“Oh, there is a trail from that exit to the next gas station, but it’s kinda risky in this kind of weather.” The truck driver said. “Look at that car over there, it has been stuck in the snow for an hour.” He pointed at somewhere near the exit.

My eyes followed his finger and there was a car by the exit. I’ll be damned. It was the yellow Camaro that had rudely overtaken us earlier in the afternoon.

“Thanks. I am gonna head back, it’s freezing out here.” I said. “Shitty day, huh? Take care!”

“I’ve been driving all my life, I’ve seen crazier shit,” the truck driver replied. “Thanks for the smoke.”

Kaaaaaaaaaaarma

I sprinted back to my dad’s car and jumped right in; I explained the situation to the folks and specifically emphasized on the yellow Camaro. After a short discussion, we agreed that we should follow the trail to the next gas station. Dad had made a call to his friend nearby while I was out and had learned only the next 20 miles of the highway was affected by the snow because apparently, this area was geographically called a “wind gap,” which attracted a lot of snow because of the constant strong wind.

We drove slowly to the highway exit along with other bold drivers while most of the sedans chose to stay put and wait for the highway rescue. When we drove past the yellow Camaro, the driver was digging the snow beneath his car with bare hands – low chassis never was a good idea in heavy snow.

“Yeah! Just keep on driving, you pricks!” The driver shrilled at passing cars. “I can do this all day!”

The image was too pitiful for me to feel any resentment from the rude overtake earlier and we decided to give him a hand, so dad stopped the car and I stepped out with the snow shovel that we got from Mr. Zhang.

Even with a tool, the driver and I still spent almost 20 minutes to clear most of the snow beneath his car. “Hey, careful! Don’t get snow on my shoes, they’re expensive.” The driver vociferated. Excuse me? My feet went numb from standing too long in the snow, but at least I helped someone and I felt pretty good about myself regardless of his attitude. However, things went the other way quickly.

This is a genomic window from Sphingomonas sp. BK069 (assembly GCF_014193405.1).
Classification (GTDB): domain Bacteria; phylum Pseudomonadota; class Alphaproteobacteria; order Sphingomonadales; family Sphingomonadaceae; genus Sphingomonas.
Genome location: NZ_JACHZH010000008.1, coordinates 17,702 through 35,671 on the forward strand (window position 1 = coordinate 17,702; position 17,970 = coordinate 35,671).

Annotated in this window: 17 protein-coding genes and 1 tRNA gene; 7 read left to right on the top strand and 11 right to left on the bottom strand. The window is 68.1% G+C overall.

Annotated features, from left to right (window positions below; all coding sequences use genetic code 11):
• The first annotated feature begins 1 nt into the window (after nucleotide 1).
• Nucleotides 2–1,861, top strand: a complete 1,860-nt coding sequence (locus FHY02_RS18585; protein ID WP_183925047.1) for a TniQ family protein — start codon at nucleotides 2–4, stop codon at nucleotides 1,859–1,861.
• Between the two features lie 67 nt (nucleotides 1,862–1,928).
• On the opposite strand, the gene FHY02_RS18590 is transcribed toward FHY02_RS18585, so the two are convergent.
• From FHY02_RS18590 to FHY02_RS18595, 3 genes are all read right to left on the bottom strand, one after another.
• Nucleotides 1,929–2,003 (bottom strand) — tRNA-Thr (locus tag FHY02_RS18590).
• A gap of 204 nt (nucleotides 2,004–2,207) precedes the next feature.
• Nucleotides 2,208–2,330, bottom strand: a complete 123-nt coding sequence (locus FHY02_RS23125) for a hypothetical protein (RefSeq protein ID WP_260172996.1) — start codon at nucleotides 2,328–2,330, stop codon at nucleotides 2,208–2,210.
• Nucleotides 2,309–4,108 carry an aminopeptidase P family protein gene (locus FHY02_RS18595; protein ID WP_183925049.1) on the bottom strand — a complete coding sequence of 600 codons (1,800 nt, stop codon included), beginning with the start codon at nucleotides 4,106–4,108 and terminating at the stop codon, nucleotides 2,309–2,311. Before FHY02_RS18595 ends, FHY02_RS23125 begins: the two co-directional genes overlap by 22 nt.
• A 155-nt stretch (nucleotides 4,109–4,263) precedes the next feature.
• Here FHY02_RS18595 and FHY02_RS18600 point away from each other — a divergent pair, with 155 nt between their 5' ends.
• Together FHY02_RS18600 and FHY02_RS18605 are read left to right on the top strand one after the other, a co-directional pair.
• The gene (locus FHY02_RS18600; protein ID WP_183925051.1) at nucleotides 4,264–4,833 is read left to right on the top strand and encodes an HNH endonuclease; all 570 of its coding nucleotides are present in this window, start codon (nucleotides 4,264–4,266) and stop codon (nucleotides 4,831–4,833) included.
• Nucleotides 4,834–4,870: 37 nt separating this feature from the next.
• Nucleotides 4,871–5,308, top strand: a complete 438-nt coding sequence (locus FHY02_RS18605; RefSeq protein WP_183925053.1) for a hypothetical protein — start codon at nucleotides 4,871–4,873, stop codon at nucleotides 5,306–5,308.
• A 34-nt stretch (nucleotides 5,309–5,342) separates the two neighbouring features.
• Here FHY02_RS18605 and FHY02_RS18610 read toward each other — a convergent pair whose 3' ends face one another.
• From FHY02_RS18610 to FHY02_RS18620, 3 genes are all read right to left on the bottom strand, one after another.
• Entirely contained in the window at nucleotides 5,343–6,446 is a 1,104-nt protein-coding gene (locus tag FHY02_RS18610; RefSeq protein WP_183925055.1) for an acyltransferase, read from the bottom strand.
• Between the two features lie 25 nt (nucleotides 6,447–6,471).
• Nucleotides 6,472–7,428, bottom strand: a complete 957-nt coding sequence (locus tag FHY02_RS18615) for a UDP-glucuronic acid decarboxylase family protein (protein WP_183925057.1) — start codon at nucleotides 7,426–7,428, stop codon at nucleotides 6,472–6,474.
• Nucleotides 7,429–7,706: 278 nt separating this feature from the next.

“Yo, give me the shovel, what do you say?” The driver asked. “It’s pretty useful in a weather like this.”

What enraged me was not the question he asked, well, not entirely. It was his condescending tone and his smug face – as if by driving a nicer car and wearing better shoes he was a superior human being. I looked at him with surprise; how did he even have the courage to ask for something that is a life-saver in a blizzard without even showing gratitude to my help.

“No, we might have to use it later ourselves,” I said. “I am aware what kind of weather this is.”

“Meh, selfish,” he snorted. “Thanks.” But the way he said thanks didn’t sound like thanks, it was more like an ungrateful equivocation. He then got into his car and drove away.

Forget about how I said I felt good about myself for helping someone; at that moment, I felt like a complete moron for even thought about lending a hand. I walked back into my dad’s car feeling upset and told my parents how that spoiled driver had behaved. They comforted me by saying karma and some things about it; I thought that was just a lousy excuse for losers but didn’t say anything back. Carefully, we followed the cars before us down the trail, hoping to reach the gas station soon.

Dad was a very cautious driver, for the whole trail he never switched to 3rd gear or above; thankfully, after 40 minutes of struggle, we finally saw the flickering light coming from the gas station ahead. Highway entrance should be close. There was another source of light coming from that direction; as we drove closer to the entrance, I got a better look of what was emitting that fancy uppity neon light – the yellow Camaro. It was making its way up the ramp and onto the highway. However, that car was rear-wheel drive and the driver was a douchebag, so of course it kept slipping down. Dad switched to first gear and steadily climbed up to the highway, I rolled down the window and gave that yellow Camaro a middle finger.

We arrived at the hotel around midnight that day. Dad heard from the reception that the highway rescue had just passed the hotel 30 minutes earlier.

“I hope those people will be okay.” Mom sympathized.

“Yeah,” I mumbled. But the hell with that douchebag with his Camaro.